One of my favorites is the fifth photo of the unopened flowers, where you see a single bud with a tiny vine twisted around its stem and growing toward the upper right corner of the photo. I wrote about that vine before — see Vines on Black / Vines in Films — where I described it as a creeper variation that quite successfully wraps itself around any other plant it encounters and shoots toward the sun, while rapidly invading the space it starts growing in. This was the first time I’d encountered it at Oakland Cemetery’s gardens, where I caught it in the act of “attacking” one of the lilies. With the photo converted to one with a black background, the presence of the tiny vine exerts additional prominence, whereas it might have gone largely unnoticed in the original photo.
While On Photography is Sontag’s well-known book on photography and images, she takes up the subjects in most of her other nonfiction books and essays as well — one of the few writers I’ve read who embeds cultural analysis of images in writing on so many other subjects. Throughout her writing she attempts to address — often leaving us with more questions than answers — how images alter our understanding of reality, across the realms of documentary photography, art, and media information. She also regards images as always-manipulated — even those from the earliest history of photography — because at minimum they represent the photographer’s subject choice of what will be seen versus what will remain unseen; and, for documentary-style photography, she examines how the interpreted meaning of a photograph may change based on the words used to describe it. After reading this section of At the Same Time, I couldn’t help but wonder what she might think of our emerging AI capabilities, where images can be generated from text and have no necessary correspondence to any existing reality.
One of these days, I’d like to take on Benjamin Moser’s Sontag biography — Sontag: Her Life and Work — though I’ll admit that its 800-page length is a little intimidating. Still, I’d like to better understand how photography came to be such a gripping subject that she addressed it so often in her non-fiction writing, which I imagine the book will explain. I did recently learn that the biography is being adapted into a film, so maybe I’ll wait for the movie…. 🙂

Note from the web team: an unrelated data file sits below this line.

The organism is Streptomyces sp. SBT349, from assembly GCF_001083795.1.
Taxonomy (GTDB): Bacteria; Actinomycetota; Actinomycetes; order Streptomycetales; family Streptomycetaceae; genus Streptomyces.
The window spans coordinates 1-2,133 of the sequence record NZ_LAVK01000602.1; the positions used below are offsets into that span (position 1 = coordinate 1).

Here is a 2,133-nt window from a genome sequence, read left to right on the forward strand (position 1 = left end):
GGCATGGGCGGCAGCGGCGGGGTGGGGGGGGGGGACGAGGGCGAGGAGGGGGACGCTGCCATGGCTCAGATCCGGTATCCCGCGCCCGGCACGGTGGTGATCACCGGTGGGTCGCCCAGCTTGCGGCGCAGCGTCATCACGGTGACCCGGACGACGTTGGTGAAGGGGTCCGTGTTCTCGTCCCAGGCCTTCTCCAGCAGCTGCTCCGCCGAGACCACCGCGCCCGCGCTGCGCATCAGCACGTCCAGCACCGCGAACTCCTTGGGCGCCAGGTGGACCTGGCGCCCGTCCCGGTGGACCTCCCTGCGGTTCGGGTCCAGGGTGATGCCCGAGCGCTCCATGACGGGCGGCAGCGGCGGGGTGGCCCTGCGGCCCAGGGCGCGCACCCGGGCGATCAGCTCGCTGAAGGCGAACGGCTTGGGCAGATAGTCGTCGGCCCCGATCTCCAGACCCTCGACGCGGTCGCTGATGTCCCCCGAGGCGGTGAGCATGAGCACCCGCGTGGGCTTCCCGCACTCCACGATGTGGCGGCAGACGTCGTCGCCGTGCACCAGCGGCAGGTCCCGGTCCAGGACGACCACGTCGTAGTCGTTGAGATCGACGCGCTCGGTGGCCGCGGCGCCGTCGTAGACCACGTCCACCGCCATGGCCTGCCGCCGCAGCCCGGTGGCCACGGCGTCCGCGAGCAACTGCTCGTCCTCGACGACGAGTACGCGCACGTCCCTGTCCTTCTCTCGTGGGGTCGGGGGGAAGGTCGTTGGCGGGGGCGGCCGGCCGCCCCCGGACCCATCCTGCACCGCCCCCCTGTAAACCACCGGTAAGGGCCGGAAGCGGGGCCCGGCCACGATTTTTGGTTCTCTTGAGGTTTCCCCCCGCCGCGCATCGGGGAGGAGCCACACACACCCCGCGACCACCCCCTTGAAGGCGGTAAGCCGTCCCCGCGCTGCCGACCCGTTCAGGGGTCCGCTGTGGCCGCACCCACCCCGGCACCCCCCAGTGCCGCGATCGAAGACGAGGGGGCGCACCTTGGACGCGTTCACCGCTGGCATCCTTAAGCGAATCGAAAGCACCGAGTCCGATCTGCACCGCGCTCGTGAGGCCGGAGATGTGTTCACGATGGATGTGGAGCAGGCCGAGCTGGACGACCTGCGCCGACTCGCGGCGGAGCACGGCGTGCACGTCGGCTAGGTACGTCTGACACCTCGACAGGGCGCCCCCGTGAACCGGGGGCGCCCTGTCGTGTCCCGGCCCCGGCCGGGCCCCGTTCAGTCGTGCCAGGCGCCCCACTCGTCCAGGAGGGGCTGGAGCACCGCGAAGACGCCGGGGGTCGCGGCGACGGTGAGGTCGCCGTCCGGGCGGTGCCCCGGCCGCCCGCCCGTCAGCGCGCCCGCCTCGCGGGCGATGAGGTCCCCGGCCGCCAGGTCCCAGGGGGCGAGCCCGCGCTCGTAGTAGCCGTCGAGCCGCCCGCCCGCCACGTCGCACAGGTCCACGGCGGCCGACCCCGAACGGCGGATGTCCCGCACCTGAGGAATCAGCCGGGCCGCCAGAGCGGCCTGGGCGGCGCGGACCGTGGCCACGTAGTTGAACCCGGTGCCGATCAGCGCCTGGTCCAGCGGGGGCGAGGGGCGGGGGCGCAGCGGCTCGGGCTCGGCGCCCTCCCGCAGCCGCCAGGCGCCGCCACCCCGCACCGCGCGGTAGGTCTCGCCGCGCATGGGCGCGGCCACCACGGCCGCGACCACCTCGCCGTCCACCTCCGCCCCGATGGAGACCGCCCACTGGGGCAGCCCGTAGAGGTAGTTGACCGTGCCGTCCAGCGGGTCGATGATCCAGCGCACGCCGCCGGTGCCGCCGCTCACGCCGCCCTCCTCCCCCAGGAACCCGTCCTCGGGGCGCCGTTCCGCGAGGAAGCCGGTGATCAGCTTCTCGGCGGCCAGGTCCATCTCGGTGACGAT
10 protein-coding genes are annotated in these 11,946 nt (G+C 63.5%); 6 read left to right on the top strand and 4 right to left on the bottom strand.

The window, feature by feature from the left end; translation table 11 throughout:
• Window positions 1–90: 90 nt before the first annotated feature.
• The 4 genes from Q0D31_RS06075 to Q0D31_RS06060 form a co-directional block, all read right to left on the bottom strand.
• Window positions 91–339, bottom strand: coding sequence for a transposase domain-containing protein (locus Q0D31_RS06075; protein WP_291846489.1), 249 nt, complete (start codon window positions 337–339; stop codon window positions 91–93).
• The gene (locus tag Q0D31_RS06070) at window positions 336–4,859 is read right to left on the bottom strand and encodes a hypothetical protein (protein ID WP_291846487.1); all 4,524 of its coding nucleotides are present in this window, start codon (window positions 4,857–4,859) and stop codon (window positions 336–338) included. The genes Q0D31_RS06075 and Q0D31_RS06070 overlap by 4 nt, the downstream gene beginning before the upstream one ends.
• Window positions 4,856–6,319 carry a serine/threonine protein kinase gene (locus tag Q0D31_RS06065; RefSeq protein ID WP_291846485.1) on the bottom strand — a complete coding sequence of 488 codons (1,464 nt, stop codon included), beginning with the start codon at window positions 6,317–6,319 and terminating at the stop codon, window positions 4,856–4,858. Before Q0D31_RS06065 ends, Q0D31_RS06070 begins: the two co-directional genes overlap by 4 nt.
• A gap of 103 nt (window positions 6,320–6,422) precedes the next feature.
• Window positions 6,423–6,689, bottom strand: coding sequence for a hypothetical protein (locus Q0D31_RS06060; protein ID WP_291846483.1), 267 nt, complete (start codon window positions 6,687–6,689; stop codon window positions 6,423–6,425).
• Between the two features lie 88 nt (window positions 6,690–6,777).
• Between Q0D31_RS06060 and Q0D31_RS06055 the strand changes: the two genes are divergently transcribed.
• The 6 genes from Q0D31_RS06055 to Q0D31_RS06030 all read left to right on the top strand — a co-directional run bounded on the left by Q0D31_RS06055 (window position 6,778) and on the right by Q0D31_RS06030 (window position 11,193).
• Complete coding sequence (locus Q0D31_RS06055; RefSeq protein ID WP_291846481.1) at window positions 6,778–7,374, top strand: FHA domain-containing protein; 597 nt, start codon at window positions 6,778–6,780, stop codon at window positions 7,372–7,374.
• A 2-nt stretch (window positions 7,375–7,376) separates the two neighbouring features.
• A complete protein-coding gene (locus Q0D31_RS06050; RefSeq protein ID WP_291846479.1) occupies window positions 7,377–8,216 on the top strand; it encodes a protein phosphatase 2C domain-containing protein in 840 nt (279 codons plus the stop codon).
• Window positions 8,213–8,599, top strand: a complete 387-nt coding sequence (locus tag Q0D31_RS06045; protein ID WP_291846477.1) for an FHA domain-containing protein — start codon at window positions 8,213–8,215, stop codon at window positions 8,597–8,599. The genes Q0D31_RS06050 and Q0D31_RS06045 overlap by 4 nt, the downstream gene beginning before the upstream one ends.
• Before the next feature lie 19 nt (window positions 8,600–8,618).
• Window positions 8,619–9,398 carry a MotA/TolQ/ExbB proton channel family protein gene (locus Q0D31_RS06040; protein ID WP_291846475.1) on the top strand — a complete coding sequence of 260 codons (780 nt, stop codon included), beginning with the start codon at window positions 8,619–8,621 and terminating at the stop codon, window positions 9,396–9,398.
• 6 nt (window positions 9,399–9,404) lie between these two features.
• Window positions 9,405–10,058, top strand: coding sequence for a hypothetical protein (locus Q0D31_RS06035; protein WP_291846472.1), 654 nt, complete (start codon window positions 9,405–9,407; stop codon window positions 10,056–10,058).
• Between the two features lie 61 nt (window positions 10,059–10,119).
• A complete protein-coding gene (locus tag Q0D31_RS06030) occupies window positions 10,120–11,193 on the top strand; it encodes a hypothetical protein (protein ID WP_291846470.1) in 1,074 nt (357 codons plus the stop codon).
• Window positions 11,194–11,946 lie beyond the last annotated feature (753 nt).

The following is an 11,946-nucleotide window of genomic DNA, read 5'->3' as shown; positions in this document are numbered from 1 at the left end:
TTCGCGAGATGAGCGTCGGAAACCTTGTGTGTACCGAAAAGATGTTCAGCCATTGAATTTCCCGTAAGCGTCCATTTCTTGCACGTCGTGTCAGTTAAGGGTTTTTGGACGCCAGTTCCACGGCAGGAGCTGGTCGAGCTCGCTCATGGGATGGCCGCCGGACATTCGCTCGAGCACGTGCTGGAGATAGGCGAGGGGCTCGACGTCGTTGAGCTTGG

“For the authors of the Middle Ages, the color white had three referents: snow, milk, and lily….
“The lily is the white flower par excellence, the one opposed to or associated with the rose, the archetypal red flower, even though roses and lilies of different colors exist in nature. It was already the case in Roman antiquity that these two flowers dominated over all others….
“Among the ancients, admiration for the lily dates back very far. In various forms — true flower, simple floret, stylized plant motif — it can be seen represented on Mesopotamian cylinder seals, Egyptian bas-reliefs, Mycenaean pottery, Gallic coins, and Eastern fabrics. Not only does it play a decorative role, but it also often adds a strong symbolic dimension….
“Sometimes it is a matter of a nurturing fertility figure, sometimes a sign of purity or virginity, sometimes an attribute of power and sovereignty. These three symbolic meanings seem to merge in the medieval lily, simultaneously fertile, virginal, and sovereign.”
“The rose, though a queen, is a friendly queen; but about her rival, the lily, there is always an atmosphere of isolation. Lilies do not reign like the roses, they live apart. There is some indefinable enchantment which puts the whole lily tribe in an altitude so far above other flowers that they are more than regal. How conscious one was in childhood of this strange sweet aloofness of the lilies….
”The rose sleeps in her beauty, but the lily seems unaware of her own exceeding loveliness.”